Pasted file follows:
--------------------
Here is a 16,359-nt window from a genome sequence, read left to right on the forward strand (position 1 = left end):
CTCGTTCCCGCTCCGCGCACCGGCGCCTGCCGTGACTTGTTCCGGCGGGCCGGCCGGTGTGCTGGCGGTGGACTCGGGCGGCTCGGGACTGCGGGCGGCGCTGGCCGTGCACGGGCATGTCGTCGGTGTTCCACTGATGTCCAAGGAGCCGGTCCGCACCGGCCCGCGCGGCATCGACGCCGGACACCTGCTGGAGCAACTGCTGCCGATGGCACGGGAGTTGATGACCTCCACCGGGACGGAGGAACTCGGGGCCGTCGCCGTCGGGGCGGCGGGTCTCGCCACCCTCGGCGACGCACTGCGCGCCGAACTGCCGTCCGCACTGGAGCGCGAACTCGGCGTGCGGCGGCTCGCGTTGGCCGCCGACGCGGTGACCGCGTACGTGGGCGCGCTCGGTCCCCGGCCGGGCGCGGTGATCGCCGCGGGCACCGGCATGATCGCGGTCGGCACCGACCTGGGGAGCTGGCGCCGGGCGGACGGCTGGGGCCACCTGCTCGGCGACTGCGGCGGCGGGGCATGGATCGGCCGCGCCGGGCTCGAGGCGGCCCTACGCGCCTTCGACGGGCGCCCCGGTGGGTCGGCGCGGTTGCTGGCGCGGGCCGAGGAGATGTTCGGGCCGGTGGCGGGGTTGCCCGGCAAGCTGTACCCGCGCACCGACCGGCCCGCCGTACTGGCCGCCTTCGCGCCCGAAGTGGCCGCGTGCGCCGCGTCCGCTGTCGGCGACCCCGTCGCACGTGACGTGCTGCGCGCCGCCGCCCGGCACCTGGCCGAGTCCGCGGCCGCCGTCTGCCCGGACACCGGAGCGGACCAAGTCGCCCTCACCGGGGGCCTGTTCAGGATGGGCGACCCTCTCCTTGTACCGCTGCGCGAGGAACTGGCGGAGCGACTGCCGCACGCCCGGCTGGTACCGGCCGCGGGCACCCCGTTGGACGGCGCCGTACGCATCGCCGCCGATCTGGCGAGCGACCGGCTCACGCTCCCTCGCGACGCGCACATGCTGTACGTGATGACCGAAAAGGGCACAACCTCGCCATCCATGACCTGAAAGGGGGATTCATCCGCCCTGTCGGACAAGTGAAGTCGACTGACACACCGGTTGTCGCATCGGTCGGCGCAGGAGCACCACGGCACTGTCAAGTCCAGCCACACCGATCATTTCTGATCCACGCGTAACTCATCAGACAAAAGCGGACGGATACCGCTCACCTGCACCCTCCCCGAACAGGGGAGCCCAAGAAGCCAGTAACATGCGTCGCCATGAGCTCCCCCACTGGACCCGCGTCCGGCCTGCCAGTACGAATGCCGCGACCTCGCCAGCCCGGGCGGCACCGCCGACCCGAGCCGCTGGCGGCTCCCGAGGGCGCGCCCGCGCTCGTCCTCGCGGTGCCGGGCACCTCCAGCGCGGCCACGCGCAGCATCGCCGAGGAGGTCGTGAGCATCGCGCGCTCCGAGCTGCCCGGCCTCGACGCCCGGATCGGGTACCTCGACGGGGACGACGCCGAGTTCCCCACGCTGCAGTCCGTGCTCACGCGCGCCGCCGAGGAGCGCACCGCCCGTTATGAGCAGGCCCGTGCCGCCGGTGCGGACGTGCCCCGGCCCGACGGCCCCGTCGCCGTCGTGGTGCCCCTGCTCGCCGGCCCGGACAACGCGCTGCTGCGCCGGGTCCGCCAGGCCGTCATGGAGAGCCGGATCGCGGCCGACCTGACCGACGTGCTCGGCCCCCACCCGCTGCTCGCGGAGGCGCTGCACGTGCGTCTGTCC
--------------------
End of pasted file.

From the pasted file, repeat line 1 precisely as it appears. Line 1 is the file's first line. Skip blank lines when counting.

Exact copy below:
Here is a 16,359-nt window from a genome sequence, read left to right on the forward strand (position 1 = left end):